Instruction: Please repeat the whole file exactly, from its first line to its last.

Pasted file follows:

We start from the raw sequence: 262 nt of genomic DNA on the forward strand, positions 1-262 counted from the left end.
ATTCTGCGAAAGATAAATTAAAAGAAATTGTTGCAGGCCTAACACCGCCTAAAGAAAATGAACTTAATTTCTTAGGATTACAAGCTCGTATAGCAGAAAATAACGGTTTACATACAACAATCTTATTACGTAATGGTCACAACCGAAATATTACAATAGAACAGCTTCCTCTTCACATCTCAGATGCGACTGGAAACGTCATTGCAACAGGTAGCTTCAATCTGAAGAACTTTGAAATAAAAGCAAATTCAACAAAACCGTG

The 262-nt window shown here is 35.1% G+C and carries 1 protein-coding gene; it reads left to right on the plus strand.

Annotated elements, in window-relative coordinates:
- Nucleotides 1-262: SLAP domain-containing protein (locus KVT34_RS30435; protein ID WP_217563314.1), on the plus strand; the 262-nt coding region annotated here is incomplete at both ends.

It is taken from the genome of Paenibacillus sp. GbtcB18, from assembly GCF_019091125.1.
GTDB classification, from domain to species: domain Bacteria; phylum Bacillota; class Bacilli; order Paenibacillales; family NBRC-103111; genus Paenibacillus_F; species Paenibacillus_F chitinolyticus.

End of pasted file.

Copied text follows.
We start from the raw sequence: 262 nt of genomic DNA on the forward strand, positions 1-262 counted from the left end.
ATTCTGCGAAAGATAAATTAAAAGAAATTGTTGCAGGCCTAACACCGCCTAAAGAAAATGAACTTAATTTCTTAGGATTACAAGCTCGTATAGCAGAAAATAACGGTTTACATACAACAATCTTATTACGTAATGGTCACAACCGAAATATTACAATAGAACAGCTTCCTCTTCACATCTCAGATGCGACTGGAAACGTCATTGCAACAGGTAGCTTCAATCTGAAGAACTTTGAAATAAAAGCAAATTCAACAAAACCGTG

The 262-nt window shown here is 35.1% G+C and carries 1 protein-coding gene; it reads left to right on the plus strand.

Annotated elements, in window-relative coordinates:
- Nucleotides 1-262: SLAP domain-containing protein (locus KVT34_RS30435; protein ID WP_217563314.1), on the plus strand; the 262-nt coding region annotated here is incomplete at both ends.

It is taken from the genome of Paenibacillus sp. GbtcB18, from assembly GCF_019091125.1.
GTDB classification, from domain to species: domain Bacteria; phylum Bacillota; class Bacilli; order Paenibacillales; family NBRC-103111; genus Paenibacillus_F; species Paenibacillus_F chitinolyticus.